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The impact of mycotoxins on pets

Author: Kami Grandeen, Alltech

Pets have become our family members, and mycotoxin contamination in pet food not only affects their health and safety but can create an emotional and economic impact on the human family members.

Pet food manufacturers have stringent quality and safety practices in place for choosing ingredients. Even with strict testing procedures for mycotoxins in incoming materials and finished pet food, there can be challenges in knowing exactly what might be hiding in seemingly safe ingredients. Grain processing, sampling error, analytical methods, synergistic interactions and storage conditions can all present challenges to the pet food manufacturer when trying to detect mycotoxins.

Processed cereals byproducts like bran, often used in pet food, may have a concentrated level of mycotoxins compared to the raw whole grains. Sampling errors can also occur, as mycotoxins are not evenly distributed in grains, and the most rigid sampling procedure can still accidentally miss a mycotoxin threat. Multiple mycotoxins are often present in a single ingredient and can work synergistically to present a bigger risk to the pet than a single mycotoxin. Analytical tests may not be sensitive enough to detect mycotoxins at low levels, detect a wide variety of mycotoxins or detect masked mycotoxins in an ingredient.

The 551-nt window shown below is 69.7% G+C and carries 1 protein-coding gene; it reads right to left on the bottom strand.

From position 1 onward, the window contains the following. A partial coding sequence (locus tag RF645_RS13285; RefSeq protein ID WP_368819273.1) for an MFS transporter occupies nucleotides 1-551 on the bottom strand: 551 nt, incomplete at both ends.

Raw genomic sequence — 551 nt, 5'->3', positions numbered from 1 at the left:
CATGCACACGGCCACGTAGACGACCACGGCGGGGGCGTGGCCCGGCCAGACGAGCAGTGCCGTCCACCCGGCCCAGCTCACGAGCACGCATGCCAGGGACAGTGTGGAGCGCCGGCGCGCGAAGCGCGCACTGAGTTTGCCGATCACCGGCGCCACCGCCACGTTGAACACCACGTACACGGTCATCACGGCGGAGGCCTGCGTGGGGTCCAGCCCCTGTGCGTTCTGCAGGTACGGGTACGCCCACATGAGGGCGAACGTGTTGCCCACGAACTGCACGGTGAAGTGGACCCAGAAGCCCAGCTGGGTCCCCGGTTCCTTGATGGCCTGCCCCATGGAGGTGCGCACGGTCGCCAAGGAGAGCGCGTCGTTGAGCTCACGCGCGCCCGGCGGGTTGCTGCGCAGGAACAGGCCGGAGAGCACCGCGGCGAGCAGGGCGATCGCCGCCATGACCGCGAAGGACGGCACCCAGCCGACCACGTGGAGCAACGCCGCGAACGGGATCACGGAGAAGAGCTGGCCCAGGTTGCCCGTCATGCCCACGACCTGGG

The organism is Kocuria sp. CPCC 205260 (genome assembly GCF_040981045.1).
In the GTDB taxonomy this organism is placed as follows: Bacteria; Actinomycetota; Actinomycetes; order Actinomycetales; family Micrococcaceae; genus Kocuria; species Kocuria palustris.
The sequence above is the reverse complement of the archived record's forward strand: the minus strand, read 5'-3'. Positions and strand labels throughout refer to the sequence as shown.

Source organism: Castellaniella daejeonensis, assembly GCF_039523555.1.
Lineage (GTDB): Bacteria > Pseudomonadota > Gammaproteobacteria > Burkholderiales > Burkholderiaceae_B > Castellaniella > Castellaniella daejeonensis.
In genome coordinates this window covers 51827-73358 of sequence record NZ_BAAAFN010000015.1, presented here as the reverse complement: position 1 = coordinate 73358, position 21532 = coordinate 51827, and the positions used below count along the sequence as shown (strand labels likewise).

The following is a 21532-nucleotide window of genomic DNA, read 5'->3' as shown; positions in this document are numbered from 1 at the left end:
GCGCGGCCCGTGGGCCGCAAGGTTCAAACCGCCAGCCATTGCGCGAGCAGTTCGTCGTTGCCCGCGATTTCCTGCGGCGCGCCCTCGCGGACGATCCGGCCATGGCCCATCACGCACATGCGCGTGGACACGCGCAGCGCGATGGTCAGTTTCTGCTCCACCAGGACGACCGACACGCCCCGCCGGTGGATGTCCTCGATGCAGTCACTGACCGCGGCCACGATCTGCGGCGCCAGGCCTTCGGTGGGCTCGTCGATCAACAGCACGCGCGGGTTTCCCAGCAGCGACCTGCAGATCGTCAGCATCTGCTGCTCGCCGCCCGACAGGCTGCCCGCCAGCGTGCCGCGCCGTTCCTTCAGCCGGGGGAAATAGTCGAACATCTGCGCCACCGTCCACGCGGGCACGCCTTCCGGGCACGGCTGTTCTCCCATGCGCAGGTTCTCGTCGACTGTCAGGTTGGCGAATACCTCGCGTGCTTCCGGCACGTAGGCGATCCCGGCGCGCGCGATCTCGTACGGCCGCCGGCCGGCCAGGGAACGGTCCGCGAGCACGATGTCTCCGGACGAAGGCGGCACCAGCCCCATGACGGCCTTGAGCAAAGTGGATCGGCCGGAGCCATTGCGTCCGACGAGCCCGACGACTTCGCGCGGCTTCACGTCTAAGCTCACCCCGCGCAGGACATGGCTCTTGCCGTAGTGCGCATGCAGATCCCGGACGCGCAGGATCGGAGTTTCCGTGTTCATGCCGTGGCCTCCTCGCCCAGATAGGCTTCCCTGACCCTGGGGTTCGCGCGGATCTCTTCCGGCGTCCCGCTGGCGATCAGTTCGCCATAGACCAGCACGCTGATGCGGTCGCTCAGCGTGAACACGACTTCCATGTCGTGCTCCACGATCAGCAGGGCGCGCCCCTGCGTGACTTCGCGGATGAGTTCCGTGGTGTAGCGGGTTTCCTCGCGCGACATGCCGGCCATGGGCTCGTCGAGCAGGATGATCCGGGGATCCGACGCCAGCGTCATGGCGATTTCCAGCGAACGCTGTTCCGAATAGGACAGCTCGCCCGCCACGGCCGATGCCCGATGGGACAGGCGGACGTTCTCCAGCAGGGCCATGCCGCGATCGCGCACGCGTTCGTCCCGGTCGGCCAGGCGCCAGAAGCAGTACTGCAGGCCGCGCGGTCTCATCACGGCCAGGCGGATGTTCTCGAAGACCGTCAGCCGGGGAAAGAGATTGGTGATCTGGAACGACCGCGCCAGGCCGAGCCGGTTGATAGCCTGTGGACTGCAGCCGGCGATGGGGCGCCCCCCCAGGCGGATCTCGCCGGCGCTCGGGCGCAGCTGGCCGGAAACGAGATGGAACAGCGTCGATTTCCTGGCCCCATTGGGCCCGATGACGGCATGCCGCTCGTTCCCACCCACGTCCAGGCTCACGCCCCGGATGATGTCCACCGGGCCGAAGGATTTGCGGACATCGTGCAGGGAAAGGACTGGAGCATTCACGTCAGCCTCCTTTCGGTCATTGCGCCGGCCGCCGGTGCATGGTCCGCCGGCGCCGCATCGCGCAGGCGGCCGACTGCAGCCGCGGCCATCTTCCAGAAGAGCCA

Mycotoxins that occur most often in pet food and pet food ingredients include aflatoxins, ochratoxins and Fusarium mycotoxins. Aflatoxins are found in corn, peanuts, cottonseed and tree nuts. The primary effect of aflatoxins is liver damage, whether through acute or chronic exposure. Death can also occur when a pet consumes aflatoxins. Aflatoxins are carcinogenic and, long-term, very low exposure can be devastating for pets and their families.

Corn, wheat, oats and dried beans can be sources of ochratoxins. Food refusal, weight loss, dehydration and diarrhea can be signs of ochratoxin contamination and, in high enough quantities, they can result in kidney damage.

Fusarium mycotoxins are a diverse group of mycotoxins found in corn, wheat, oats and barley and have various modes of action. This family of mycotoxins can cause vomiting, gastrointestinal irritation, immunosuppression and reproductive problems in pets.

While grains are the most commonly associated with mycotoxins, grain-free diets can also contain mycotoxins. Nuts, fruits, legumes, sweet potatoes, rice and other common pet food ingredients can contain mycotoxins. Mycotoxin contamination risk is dependent on weather conditions, harvest, storage and transport. The only way to know the risk is to test and evaluate each ingredient.

When choosing a food or treat for your pet, ask the manufacturer questions about their mycotoxin testing program and mitigation plan. There are many programs available for testing pet food ingredients to limit the mycotoxins in pet food and ensure our pets’ safety. Alltech RAPIREAD is a tool available for pet food manufacturers to quickly test ingredients for the most common mycotoxins affecting pets. For a more in-depth analysis of an ingredient, Alltech 37+® mycotoxin analysis tests for 50 mycotoxins. Because testing is not foolproof, including a broad-spectrum adsorbent in the food also adds another level of protection to keep our pet family member safe and healthy.